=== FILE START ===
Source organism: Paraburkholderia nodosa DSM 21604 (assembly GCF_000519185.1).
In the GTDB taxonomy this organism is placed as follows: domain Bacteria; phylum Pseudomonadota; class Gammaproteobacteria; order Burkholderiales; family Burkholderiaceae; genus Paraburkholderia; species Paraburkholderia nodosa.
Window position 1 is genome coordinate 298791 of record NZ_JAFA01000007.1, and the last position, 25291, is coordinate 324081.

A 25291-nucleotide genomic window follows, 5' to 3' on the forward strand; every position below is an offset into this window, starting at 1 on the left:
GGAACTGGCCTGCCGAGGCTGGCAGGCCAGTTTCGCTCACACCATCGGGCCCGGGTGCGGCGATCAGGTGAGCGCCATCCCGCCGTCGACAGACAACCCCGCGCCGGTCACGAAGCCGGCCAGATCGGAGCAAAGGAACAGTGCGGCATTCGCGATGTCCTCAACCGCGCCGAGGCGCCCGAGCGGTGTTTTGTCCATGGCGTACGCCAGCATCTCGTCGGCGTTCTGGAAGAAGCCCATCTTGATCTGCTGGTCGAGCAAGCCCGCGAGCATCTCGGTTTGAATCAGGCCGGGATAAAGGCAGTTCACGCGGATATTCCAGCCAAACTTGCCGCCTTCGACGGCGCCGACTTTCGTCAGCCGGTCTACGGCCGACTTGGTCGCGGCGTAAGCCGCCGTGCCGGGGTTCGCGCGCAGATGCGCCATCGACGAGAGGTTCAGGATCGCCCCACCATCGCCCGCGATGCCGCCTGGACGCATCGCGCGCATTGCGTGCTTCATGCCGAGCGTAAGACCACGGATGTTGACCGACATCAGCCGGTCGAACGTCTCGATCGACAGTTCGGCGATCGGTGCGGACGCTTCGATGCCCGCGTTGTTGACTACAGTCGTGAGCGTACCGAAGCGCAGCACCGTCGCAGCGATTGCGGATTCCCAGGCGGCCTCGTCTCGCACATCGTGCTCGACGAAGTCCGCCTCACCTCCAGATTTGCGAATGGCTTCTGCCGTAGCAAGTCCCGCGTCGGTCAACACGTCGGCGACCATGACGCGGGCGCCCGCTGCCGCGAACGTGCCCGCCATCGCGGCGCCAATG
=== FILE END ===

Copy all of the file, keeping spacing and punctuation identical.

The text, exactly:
Source organism: Paraburkholderia nodosa DSM 21604 (assembly GCF_000519185.1).
In the GTDB taxonomy this organism is placed as follows: domain Bacteria; phylum Pseudomonadota; class Gammaproteobacteria; order Burkholderiales; family Burkholderiaceae; genus Paraburkholderia; species Paraburkholderia nodosa.
Window position 1 is genome coordinate 298791 of record NZ_JAFA01000007.1, and the last position, 25291, is coordinate 324081.

A 25291-nucleotide genomic window follows, 5' to 3' on the forward strand; every position below is an offset into this window, starting at 1 on the left:
GGAACTGGCCTGCCGAGGCTGGCAGGCCAGTTTCGCTCACACCATCGGGCCCGGGTGCGGCGATCAGGTGAGCGCCATCCCGCCGTCGACAGACAACCCCGCGCCGGTCACGAAGCCGGCCAGATCGGAGCAAAGGAACAGTGCGGCATTCGCGATGTCCTCAACCGCGCCGAGGCGCCCGAGCGGTGTTTTGTCCATGGCGTACGCCAGCATCTCGTCGGCGTTCTGGAAGAAGCCCATCTTGATCTGCTGGTCGAGCAAGCCCGCGAGCATCTCGGTTTGAATCAGGCCGGGATAAAGGCAGTTCACGCGGATATTCCAGCCAAACTTGCCGCCTTCGACGGCGCCGACTTTCGTCAGCCGGTCTACGGCCGACTTGGTCGCGGCGTAAGCCGCCGTGCCGGGGTTCGCGCGCAGATGCGCCATCGACGAGAGGTTCAGGATCGCCCCACCATCGCCCGCGATGCCGCCTGGACGCATCGCGCGCATTGCGTGCTTCATGCCGAGCGTAAGACCACGGATGTTGACCGACATCAGCCGGTCGAACGTCTCGATCGACAGTTCGGCGATCGGTGCGGACGCTTCGATGCCCGCGTTGTTGACTACAGTCGTGAGCGTACCGAAGCGCAGCACCGTCGCAGCGATTGCGGATTCCCAGGCGGCCTCGTCTCGCACATCGTGCTCGACGAAGTCCGCCTCACCTCCAGATTTGCGAATGGCTTCTGCCGTAGCAAGTCCCGCGTCGGTCAACACGTCGGCGACCATGACGCGGGCGCCCGCTGCCGCGAACGTGCCCGCCATCGCGGCGCCAATG